Like any other computer vision device, a drone minimizes the risks connected with human factors. The level of precision of drone’s findings is considerably higher in comparison to information gathered manually. The accuracy of drones also results from the amount of data these devices are able to collect within the limited time span. Also, drones fly relatively low thus providing better and more detailed images than conventional techniques for data collection in agriculture, e.g. satellites.

24/7

In general, drones are autonomous devices, either remotely controlled by human operators or onboard computing systems. In layman’s terms, agricultural drones are ready to work around-the-clock. Their schedule does not need to depend on any time limitations, like working hours, bank holidays, or vacations.

Price-performance ratio

The cost of the use of drones in agriculture is much lower in contrast to the cost of manual work or the prices of traditional aircraft. It is obvious that to perform crop monitoring with a dozen of drones and one human operator is much cheaper than to send a helicopter with a dozen of employees to the fields to gather crop samples several times a month.

High maneuverability

In comparison to helicopters, cars, and tractors, drones are much more maneuverable. Because of the relatively small size, drones can move to any destination point to collect image data or video tracking data. Also, users can program drones to stay away from any sensitive no-fly area like manufacturing plants, highways, houses etc.

All in all, a drone seems to be an excellent tool for farming and agriculture. Allowing a farmer to collect and analyze both image and video data 24/7, drones seem to be bringing agriculture to the whole new level.

Use of Drones in Agriculture – Major Concerns

agricultural drone

Despite their increasing popularity, drones have certain disadvantages too. The two main concerns that any prospective drone owner might have are:

  • Are there any legal regulations that restrict the use of drones in agriculture?
  • Do drones compromise our safety in any way?

Let’s look into the above-mentioned dilemmas to find out whether drones are that beneficial for an actual farming business.

Legal Regulations for Use of Drones in Agriculture

The good news about the use of drones in agriculture is that there are many attempts to sum up the laws that could be important for drones owners both on the national levels and internationally. For instance, in the Global Drone Regulations Database one can find all sorts of documents that regulate the use of drones according to the country.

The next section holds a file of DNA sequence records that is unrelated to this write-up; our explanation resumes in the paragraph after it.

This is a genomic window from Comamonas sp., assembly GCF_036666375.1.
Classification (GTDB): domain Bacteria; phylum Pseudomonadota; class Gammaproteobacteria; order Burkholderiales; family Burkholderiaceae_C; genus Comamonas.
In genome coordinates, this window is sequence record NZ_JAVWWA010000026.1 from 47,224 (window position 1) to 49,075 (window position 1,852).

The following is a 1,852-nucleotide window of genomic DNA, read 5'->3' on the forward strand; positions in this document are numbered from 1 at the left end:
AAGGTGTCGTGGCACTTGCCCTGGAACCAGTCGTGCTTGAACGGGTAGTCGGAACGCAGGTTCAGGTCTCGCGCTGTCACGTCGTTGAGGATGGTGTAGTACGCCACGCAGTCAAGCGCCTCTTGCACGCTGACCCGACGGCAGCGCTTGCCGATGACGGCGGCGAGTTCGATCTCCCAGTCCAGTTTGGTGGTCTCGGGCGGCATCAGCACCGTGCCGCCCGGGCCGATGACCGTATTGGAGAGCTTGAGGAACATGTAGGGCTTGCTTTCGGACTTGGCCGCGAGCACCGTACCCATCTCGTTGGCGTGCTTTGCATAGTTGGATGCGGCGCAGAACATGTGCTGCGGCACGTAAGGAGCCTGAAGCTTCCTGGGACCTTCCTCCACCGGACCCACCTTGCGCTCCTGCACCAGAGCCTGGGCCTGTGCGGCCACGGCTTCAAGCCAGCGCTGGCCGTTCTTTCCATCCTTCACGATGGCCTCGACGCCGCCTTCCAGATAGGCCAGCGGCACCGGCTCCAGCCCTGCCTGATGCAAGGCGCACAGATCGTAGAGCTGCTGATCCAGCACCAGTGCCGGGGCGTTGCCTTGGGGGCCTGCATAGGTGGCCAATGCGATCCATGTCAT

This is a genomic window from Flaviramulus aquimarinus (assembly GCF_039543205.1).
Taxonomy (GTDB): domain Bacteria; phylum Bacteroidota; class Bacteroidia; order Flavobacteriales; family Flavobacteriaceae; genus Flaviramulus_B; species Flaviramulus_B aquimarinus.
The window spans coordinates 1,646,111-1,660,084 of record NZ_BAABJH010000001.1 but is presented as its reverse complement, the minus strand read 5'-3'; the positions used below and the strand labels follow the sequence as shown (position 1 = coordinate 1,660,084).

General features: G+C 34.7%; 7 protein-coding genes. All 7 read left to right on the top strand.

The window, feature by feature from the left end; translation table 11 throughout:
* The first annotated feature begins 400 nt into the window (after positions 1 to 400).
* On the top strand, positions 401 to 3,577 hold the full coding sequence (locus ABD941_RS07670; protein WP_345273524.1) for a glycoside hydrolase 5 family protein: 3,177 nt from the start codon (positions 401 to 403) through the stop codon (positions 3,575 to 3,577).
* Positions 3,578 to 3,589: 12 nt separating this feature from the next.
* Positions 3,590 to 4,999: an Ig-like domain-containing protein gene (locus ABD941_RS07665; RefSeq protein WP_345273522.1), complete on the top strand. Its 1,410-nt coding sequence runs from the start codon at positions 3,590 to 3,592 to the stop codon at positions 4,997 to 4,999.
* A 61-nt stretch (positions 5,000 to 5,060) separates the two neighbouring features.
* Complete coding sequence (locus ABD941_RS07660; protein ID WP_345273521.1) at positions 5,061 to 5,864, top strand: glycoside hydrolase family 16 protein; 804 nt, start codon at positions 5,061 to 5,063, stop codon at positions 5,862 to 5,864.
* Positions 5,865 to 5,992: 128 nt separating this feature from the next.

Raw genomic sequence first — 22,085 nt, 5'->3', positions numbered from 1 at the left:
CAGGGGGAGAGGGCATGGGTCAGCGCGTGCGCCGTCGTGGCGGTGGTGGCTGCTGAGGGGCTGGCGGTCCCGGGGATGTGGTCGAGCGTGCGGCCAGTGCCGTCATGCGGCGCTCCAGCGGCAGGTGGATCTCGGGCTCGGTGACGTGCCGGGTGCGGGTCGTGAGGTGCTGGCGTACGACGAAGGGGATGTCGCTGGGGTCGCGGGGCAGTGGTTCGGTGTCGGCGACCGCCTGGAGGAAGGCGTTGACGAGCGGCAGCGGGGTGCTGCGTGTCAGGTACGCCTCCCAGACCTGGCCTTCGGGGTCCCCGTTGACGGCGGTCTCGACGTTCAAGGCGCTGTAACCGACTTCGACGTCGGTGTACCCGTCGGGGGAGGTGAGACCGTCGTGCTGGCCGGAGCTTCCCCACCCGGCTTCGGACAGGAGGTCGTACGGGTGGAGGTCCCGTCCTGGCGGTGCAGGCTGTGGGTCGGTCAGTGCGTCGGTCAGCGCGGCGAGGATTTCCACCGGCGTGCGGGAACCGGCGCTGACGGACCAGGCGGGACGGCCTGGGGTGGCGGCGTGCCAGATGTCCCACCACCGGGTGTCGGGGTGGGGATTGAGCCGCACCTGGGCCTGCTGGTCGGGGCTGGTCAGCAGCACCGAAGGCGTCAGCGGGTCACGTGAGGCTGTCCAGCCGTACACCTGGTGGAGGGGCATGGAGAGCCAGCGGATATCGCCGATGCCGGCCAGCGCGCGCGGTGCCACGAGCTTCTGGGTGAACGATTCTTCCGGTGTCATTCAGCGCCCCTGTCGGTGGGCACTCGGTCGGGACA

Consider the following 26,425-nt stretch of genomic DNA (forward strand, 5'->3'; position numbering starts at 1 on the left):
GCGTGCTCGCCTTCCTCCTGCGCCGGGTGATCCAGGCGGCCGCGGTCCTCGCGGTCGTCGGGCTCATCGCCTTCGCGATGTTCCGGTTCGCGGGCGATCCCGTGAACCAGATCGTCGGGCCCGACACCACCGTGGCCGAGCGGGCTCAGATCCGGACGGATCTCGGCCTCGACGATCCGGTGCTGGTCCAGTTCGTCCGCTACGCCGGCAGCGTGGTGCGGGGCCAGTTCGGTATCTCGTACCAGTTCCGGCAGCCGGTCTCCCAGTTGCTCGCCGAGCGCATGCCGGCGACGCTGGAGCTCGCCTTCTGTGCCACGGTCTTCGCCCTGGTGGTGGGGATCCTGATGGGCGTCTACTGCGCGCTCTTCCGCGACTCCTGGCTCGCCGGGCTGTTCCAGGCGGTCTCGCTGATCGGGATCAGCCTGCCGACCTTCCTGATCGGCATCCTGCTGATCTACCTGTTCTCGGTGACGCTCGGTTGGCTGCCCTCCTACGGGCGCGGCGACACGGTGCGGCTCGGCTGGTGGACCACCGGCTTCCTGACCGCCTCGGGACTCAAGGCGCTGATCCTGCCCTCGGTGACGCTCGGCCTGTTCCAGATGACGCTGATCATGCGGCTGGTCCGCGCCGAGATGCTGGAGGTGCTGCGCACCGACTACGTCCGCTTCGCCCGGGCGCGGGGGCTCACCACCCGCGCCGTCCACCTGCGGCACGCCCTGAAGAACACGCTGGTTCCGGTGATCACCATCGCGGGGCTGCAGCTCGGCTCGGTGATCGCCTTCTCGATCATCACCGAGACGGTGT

Drones vs. Safety

There is no doubt that drones have to be kept away from quite a few geographical areas. These areas include airports, prisons, educational establishments etc. The main dangers to safety that drones can have an impact on are:

  • the air collision with airplanes;
  • the unauthorized access to the personal sensitive data, e.g. taking photos of minors without parental consent;
  • the failure or the breakage resulting in the collapse of a drone.

One can easily avoid the first two risks in the list above thanks to the modern computer vision software. Once equipped with a program that defines the no-fly zones, drones will be guided away from sensitive areas automatically. As for the risk of a drone collapsing at any given point, one has to remember that this risk is unavoidable for most flying machines, including modern helicopters and airplanes.

As you can understand from the above-mentioned facts, drones are effective tools for any farming business. These devices have quite a few advantages that definitely outnumber the possible risks of the use of drones in agriculture. So, now it is high time to see what impact the use of drones can have on modern farming techniques.

When and How to Implement UAVs

use of drones in farming

Analysis of Soils